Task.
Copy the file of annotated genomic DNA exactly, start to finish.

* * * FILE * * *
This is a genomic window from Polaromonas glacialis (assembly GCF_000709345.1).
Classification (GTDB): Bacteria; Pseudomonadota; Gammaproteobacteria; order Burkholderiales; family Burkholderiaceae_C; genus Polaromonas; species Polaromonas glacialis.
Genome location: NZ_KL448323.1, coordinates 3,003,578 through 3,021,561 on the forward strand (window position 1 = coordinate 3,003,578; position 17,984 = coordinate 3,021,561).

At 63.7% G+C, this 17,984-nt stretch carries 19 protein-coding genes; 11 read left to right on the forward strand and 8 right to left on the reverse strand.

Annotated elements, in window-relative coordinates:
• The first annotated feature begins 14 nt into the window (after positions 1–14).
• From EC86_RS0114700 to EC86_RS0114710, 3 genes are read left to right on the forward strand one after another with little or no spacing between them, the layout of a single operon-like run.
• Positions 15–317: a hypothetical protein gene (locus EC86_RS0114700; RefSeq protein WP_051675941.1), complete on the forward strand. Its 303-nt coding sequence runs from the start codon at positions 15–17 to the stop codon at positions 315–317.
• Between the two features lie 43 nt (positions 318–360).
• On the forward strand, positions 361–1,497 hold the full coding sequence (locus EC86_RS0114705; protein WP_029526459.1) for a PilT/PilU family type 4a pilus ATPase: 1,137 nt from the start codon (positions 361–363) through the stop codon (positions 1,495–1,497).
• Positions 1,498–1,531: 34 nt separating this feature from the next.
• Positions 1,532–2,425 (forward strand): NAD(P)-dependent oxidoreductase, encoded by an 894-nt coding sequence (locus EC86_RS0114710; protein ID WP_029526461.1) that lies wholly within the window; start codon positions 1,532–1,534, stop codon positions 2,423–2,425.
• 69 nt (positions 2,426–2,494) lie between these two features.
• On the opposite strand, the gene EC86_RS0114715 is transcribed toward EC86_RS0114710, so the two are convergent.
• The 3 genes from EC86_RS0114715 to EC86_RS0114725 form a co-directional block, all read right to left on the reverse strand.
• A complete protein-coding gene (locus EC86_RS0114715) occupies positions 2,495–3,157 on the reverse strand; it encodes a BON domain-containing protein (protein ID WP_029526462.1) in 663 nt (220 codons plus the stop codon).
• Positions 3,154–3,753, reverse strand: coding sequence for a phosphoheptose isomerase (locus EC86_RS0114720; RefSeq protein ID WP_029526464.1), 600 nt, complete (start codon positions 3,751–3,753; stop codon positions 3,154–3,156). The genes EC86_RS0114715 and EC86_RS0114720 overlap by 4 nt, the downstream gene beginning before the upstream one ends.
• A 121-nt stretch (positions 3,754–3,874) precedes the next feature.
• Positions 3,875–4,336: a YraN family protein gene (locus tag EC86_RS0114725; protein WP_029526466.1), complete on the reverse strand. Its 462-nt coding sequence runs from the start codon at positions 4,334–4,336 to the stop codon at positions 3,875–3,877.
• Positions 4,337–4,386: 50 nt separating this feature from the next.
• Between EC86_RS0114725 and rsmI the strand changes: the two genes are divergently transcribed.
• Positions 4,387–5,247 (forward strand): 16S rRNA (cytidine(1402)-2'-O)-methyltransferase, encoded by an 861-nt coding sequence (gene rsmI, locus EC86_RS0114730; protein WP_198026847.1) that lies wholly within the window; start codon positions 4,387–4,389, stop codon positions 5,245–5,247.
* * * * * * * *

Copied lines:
This is a genomic window from Polaromonas glacialis (assembly GCF_000709345.1).
Classification (GTDB): Bacteria; Pseudomonadota; Gammaproteobacteria; order Burkholderiales; family Burkholderiaceae_C; genus Polaromonas; species Polaromonas glacialis.
Genome location: NZ_KL448323.1, coordinates 3,003,578 through 3,021,561 on the forward strand (window position 1 = coordinate 3,003,578; position 17,984 = coordinate 3,021,561).

At 63.7% G+C, this 17,984-nt stretch carries 19 protein-coding genes; 11 read left to right on the forward strand and 8 right to left on the reverse strand.

Annotated elements, in window-relative coordinates:
• The first annotated feature begins 14 nt into the window (after positions 1–14).
• From EC86_RS0114700 to EC86_RS0114710, 3 genes are read left to right on the forward strand one after another with little or no spacing between them, the layout of a single operon-like run.
• Positions 15–317: a hypothetical protein gene (locus EC86_RS0114700; RefSeq protein WP_051675941.1), complete on the forward strand. Its 303-nt coding sequence runs from the start codon at positions 15–17 to the stop codon at positions 315–317.
• Between the two features lie 43 nt (positions 318–360).
• On the forward strand, positions 361–1,497 hold the full coding sequence (locus EC86_RS0114705; protein WP_029526459.1) for a PilT/PilU family type 4a pilus ATPase: 1,137 nt from the start codon (positions 361–363) through the stop codon (positions 1,495–1,497).
• Positions 1,498–1,531: 34 nt separating this feature from the next.
• Positions 1,532–2,425 (forward strand): NAD(P)-dependent oxidoreductase, encoded by an 894-nt coding sequence (locus EC86_RS0114710; protein ID WP_029526461.1) that lies wholly within the window; start codon positions 1,532–1,534, stop codon positions 2,423–2,425.
• 69 nt (positions 2,426–2,494) lie between these two features.
• On the opposite strand, the gene EC86_RS0114715 is transcribed toward EC86_RS0114710, so the two are convergent.
• The 3 genes from EC86_RS0114715 to EC86_RS0114725 form a co-directional block, all read right to left on the reverse strand.
• A complete protein-coding gene (locus EC86_RS0114715) occupies positions 2,495–3,157 on the reverse strand; it encodes a BON domain-containing protein (protein ID WP_029526462.1) in 663 nt (220 codons plus the stop codon).
• Positions 3,154–3,753, reverse strand: coding sequence for a phosphoheptose isomerase (locus EC86_RS0114720; RefSeq protein ID WP_029526464.1), 600 nt, complete (start codon positions 3,751–3,753; stop codon positions 3,154–3,156). The genes EC86_RS0114715 and EC86_RS0114720 overlap by 4 nt, the downstream gene beginning before the upstream one ends.
• A 121-nt stretch (positions 3,754–3,874) precedes the next feature.
• Positions 3,875–4,336: a YraN family protein gene (locus tag EC86_RS0114725; protein WP_029526466.1), complete on the reverse strand. Its 462-nt coding sequence runs from the start codon at positions 4,334–4,336 to the stop codon at positions 3,875–3,877.
• Positions 4,337–4,386: 50 nt separating this feature from the next.
• Between EC86_RS0114725 and rsmI the strand changes: the two genes are divergently transcribed.
• Positions 4,387–5,247 (forward strand): 16S rRNA (cytidine(1402)-2'-O)-methyltransferase, encoded by an 861-nt coding sequence (gene rsmI, locus EC86_RS0114730; protein WP_198026847.1) that lies wholly within the window; start codon positions 4,387–4,389, stop codon positions 5,245–5,247.